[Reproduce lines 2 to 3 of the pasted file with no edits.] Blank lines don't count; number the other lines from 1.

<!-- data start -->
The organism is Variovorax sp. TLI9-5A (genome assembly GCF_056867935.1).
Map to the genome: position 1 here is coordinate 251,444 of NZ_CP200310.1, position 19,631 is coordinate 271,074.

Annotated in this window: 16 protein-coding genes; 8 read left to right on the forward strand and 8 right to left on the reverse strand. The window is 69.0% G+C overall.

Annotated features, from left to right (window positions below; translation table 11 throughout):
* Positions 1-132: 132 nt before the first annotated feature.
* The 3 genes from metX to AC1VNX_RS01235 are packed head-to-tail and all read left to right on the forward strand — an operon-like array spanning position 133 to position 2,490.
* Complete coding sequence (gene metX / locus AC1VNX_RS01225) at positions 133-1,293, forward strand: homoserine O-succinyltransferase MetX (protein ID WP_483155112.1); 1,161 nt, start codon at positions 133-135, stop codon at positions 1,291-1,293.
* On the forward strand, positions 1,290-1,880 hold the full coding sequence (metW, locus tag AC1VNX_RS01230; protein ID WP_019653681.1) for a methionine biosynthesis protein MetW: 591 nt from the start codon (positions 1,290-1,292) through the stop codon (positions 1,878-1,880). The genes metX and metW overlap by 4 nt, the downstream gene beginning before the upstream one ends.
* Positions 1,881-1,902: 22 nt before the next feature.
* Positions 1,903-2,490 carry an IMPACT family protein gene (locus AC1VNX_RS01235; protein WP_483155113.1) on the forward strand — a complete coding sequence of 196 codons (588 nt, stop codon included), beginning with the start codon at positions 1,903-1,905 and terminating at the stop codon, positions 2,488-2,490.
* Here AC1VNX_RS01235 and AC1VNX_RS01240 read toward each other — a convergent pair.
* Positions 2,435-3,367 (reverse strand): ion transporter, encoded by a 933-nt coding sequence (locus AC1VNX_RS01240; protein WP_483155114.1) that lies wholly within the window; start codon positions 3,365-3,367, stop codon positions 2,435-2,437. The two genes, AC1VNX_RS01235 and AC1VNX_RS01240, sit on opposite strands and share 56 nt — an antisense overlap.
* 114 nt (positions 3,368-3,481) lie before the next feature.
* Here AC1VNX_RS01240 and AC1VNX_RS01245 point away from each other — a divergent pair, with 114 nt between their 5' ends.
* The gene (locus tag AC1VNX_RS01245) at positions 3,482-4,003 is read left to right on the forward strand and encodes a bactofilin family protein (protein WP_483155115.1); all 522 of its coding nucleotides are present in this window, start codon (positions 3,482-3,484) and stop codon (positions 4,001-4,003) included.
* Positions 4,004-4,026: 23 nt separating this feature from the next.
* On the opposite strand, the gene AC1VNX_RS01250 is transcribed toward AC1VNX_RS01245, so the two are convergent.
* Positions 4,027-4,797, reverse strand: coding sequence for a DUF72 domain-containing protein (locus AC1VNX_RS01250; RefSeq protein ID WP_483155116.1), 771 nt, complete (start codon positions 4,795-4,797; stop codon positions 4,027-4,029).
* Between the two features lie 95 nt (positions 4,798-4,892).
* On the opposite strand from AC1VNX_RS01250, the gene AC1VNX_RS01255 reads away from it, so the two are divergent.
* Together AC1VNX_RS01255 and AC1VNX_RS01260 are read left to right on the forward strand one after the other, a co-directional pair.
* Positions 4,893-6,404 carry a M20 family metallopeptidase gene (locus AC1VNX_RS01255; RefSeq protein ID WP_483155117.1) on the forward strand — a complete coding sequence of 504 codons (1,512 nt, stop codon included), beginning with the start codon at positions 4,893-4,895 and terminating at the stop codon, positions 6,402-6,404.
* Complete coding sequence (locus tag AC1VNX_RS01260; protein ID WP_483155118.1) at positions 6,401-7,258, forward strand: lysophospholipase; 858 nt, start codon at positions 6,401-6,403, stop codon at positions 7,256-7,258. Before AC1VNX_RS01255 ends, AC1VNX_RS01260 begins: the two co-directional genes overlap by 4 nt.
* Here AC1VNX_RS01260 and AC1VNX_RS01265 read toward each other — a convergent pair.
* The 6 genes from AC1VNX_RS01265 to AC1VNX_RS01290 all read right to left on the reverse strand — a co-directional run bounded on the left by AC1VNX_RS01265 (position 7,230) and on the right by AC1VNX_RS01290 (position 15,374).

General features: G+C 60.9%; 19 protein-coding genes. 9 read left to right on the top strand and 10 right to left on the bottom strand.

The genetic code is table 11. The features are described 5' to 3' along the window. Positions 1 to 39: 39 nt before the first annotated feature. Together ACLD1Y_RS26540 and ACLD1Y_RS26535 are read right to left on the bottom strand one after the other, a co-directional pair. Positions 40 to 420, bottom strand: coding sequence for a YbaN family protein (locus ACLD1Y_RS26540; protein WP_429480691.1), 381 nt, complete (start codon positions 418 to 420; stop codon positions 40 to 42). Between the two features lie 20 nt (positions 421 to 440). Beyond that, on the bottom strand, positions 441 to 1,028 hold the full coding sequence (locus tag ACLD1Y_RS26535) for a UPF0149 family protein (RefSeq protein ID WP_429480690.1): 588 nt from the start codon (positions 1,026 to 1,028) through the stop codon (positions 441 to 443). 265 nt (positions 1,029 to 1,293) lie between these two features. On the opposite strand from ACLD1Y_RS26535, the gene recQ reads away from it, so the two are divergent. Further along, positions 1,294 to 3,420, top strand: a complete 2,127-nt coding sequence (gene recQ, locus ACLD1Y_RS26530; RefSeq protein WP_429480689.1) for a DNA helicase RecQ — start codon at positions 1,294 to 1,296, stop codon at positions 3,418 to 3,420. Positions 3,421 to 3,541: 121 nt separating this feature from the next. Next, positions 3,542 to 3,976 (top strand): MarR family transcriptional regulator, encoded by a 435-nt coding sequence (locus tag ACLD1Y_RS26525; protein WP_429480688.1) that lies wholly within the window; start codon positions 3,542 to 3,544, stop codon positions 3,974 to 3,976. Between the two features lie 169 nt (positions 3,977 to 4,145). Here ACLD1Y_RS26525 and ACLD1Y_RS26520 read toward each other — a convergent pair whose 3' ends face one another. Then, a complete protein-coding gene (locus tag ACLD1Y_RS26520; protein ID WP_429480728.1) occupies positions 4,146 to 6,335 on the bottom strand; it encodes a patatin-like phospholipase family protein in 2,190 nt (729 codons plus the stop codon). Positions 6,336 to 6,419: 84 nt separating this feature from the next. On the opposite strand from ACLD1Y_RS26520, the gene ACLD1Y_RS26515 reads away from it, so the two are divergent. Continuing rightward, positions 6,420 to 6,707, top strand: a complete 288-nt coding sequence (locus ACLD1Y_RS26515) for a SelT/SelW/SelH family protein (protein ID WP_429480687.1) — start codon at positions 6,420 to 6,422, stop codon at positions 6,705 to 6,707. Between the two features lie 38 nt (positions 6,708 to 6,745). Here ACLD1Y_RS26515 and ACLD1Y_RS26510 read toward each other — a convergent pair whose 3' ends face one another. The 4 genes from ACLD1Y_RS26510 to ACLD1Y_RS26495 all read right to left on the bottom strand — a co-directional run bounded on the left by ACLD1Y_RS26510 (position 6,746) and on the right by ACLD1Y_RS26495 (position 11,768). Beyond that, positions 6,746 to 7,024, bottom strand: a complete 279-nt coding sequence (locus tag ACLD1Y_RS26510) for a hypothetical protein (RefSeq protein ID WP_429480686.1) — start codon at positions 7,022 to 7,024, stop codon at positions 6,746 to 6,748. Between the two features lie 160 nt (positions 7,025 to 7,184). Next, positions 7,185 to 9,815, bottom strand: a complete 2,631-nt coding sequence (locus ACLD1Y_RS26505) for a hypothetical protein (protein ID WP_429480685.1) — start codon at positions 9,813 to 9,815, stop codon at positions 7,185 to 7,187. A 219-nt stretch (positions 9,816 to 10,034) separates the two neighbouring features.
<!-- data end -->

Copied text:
Map to the genome: position 1 here is coordinate 251,444 of NZ_CP200310.1, position 19,631 is coordinate 271,074.

Annotated in this window: 16 protein-coding genes; 8 read left to right on the forward strand and 8 right to left on the reverse strand. The window is 69.0% G+C overall.